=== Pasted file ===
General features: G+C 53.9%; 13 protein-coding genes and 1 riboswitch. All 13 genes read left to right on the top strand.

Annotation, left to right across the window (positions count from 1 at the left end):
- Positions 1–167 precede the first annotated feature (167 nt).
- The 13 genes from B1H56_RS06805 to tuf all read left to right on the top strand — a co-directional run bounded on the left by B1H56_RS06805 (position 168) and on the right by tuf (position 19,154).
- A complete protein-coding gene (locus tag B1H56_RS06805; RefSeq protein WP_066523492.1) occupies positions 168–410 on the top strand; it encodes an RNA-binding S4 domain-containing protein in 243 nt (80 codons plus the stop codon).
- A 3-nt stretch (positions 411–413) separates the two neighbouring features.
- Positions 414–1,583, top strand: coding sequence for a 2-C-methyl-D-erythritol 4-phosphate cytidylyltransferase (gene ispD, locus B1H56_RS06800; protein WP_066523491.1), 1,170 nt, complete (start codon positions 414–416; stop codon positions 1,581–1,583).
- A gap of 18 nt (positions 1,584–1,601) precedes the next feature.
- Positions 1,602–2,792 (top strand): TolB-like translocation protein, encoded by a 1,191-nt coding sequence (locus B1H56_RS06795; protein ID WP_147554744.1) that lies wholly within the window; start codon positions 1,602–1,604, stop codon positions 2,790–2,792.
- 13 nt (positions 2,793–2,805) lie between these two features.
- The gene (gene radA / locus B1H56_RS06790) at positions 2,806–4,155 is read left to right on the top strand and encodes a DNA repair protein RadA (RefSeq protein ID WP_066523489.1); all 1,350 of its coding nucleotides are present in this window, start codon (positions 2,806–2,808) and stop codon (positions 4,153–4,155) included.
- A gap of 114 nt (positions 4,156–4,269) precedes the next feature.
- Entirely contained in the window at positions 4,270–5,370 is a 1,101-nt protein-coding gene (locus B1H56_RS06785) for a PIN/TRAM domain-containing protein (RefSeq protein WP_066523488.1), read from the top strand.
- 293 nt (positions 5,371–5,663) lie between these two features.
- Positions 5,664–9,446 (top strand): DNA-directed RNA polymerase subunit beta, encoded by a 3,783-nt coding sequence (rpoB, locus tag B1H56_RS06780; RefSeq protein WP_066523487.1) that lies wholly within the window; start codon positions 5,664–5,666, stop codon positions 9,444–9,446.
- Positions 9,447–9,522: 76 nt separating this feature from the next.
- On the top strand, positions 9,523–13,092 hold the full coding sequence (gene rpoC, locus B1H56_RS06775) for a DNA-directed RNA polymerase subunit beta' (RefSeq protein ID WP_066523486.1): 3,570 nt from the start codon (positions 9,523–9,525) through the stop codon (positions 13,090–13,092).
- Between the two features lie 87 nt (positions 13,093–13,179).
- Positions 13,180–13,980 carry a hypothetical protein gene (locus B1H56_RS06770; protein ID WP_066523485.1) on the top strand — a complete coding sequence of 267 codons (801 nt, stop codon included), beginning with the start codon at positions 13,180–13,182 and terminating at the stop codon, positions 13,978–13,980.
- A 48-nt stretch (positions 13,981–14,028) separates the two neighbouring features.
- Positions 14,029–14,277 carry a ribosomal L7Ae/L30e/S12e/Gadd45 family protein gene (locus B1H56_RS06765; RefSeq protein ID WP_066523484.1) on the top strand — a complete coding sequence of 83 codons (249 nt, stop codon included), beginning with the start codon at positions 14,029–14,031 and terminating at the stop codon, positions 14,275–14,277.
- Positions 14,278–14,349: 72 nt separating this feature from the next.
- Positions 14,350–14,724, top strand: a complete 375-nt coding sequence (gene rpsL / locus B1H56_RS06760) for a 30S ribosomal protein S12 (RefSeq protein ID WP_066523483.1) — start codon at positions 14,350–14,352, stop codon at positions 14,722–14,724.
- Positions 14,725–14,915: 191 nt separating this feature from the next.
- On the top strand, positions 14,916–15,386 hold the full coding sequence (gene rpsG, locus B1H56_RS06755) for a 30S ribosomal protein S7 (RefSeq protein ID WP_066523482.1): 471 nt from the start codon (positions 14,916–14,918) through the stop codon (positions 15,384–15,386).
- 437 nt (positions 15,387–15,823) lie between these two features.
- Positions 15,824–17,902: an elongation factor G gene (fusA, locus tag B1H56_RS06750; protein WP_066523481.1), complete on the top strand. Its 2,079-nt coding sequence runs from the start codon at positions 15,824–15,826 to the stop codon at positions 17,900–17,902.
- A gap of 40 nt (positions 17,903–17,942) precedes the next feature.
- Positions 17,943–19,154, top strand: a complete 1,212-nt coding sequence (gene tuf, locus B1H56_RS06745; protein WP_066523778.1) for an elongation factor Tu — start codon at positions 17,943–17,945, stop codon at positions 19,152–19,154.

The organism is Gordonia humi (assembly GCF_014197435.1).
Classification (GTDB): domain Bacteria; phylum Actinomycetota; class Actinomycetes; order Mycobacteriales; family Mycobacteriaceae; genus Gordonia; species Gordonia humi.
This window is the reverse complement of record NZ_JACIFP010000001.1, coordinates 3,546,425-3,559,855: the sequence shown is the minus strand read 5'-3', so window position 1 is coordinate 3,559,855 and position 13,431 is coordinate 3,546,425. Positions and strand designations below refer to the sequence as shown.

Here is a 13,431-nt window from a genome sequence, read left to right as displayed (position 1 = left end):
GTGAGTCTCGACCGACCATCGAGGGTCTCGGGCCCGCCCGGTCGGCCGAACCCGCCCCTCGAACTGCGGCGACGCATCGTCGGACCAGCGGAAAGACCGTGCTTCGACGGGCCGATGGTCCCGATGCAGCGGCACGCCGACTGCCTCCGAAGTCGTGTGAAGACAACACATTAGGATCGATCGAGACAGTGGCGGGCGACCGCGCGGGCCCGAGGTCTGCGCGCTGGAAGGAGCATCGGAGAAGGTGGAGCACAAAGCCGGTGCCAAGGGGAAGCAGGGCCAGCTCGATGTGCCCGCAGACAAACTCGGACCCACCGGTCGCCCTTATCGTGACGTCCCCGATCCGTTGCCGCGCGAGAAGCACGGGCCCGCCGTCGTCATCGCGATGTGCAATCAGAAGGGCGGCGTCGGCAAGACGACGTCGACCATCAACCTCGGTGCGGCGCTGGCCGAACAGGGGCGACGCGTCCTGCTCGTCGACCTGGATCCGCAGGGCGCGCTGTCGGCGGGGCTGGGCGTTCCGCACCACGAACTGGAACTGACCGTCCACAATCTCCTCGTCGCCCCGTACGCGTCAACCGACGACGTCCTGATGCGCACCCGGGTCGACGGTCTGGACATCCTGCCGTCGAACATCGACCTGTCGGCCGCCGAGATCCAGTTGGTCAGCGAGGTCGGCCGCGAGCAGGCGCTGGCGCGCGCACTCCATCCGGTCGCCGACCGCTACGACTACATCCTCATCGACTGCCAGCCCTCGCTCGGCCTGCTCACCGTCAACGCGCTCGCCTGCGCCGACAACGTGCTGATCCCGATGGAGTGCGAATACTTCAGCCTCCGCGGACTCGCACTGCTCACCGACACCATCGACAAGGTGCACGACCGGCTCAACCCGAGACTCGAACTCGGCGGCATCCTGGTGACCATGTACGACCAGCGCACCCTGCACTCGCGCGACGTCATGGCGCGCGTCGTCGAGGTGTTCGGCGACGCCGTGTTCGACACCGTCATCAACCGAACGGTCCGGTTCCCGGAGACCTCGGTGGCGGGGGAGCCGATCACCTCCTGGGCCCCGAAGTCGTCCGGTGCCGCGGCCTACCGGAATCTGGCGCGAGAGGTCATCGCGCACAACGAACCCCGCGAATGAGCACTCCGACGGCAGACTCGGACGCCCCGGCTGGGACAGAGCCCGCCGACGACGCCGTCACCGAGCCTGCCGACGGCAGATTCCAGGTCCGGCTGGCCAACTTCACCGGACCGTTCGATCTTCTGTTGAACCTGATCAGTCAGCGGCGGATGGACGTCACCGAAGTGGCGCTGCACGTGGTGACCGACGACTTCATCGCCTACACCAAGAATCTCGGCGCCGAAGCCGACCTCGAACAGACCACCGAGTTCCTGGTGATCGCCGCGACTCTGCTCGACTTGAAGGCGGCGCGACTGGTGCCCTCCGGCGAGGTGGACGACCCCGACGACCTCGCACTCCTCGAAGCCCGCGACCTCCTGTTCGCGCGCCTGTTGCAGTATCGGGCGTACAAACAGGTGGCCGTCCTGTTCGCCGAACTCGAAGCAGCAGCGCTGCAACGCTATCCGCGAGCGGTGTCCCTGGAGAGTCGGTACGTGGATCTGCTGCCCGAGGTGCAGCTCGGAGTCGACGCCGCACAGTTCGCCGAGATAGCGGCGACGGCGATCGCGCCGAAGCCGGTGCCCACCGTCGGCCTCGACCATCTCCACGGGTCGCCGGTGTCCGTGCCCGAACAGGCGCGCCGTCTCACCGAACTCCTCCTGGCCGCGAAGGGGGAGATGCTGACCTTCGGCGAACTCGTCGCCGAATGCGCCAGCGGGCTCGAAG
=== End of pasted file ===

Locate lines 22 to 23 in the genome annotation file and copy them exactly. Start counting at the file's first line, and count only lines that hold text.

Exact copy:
- Positions 14,278–14,349: 72 nt separating this feature from the next.
- Positions 14,350–14,724, top strand: a complete 375-nt coding sequence (gene rpsL / locus B1H56_RS06760) for a 30S ribosomal protein S12 (RefSeq protein ID WP_066523483.1) — start codon at positions 14,350–14,352, stop codon at positions 14,722–14,724.